29th June 2020
At the start of lockdown in Scotland Jess, also known as the Recovery Ninja, gave us her perspective on how she was protecting her mental health as the world around us changed. In her latest guest blog, Jess reflects on how her recovery from experiencing anxiety and OCD, is helping her as we all enter the changing phases of the pandemic.
The lockdown across the country has been a strange time for all of us. We all have mental health, and whether you have experience of a mental health condition or not, there has been a complete change in daily life which has impacted everyone in some way. I believe it has brought out a renewed discussion about mental health and the importance in being aware of our whole wellbeing.
Sitting with the unknown of how we are going to go forward from this, into each new phase and the implications for functioning, working and socialising, is not easy. However, it is important to acknowledge this and any thoughts and feelings that may come up.
Having a better awareness of our minds then puts us in a place to identify and take action on the relevant help.
In some ways, I have been used to the restrictions of OCD, but now in recovery I have learnt a different way to deal with my intrusive thoughts, to challenge and sit with the unhelpful anxiety and to know what helps me - which is why I've felt better equipped to deal with this in the lockdown situation. The insight of having to adapt is something which I know I share with people who have had experiences of mental health conditions, and that is where my idea of 'being a ninja' in managing mental health comes in.
It's not about being strong all the time - the strength is in battling the challenges in our minds and speaking out about it. And as we move into the next stages of lifting lockdown, and try to adapt to a new way of living, I hope this awareness can increase because it would really help shift things in our society to tackle stigma and make services more accessible.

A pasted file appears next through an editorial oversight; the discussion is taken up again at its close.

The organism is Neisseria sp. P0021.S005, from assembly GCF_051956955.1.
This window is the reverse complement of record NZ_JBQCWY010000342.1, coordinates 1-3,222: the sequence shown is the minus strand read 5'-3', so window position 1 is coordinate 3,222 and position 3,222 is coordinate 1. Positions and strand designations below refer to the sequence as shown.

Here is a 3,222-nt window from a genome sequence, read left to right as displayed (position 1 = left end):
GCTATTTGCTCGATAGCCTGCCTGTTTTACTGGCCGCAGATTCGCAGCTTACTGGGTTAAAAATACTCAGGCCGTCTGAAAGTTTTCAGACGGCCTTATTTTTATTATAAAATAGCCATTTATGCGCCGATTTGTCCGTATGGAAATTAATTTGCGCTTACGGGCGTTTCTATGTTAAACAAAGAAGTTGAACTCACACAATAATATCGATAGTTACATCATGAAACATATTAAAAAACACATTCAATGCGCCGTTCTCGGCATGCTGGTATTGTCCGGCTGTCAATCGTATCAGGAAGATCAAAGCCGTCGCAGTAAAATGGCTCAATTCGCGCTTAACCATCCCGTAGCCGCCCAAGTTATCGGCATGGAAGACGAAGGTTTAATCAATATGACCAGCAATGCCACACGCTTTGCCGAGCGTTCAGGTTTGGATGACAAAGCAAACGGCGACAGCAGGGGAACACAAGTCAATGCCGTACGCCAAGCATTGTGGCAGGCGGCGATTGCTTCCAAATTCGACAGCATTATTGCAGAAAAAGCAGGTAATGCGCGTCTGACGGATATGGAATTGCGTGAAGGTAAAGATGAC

A project that I was working on prior to the lockdown was an A-Z guide of what different mental health terms mean to me, something that has only cemented my belief that mental health education is key to expand on in Scotland. With schools far from returning to normal, homeschooling becoming a rather wearing topic, and with university and job opportunities seeming so uncertain, as a young person I know from my experiences that this is the best time to speak with children and young people about their mental health. And no, it is not about digging out a psychology textbook or lecturing - it is about simply introducing a different dialogue with the younger people you know, as this lockdown has made us all begin to realise what the really important things are in life.
So, no matter your age - look after your wellbeing, talk to those closest to you to ask how things are and let's add the demand for better mental health awareness into the mix of change going forward.
Thanks so much to Jess aka the Recovery Ninja for sharing what has worked for her when it comes to looking after mental health and wellbeing. If you ‘re looking for more information we’ve created a dedicated online information hub, providing advice on protecting your mental health during these developments. Visit samh.org.uk/coronavirus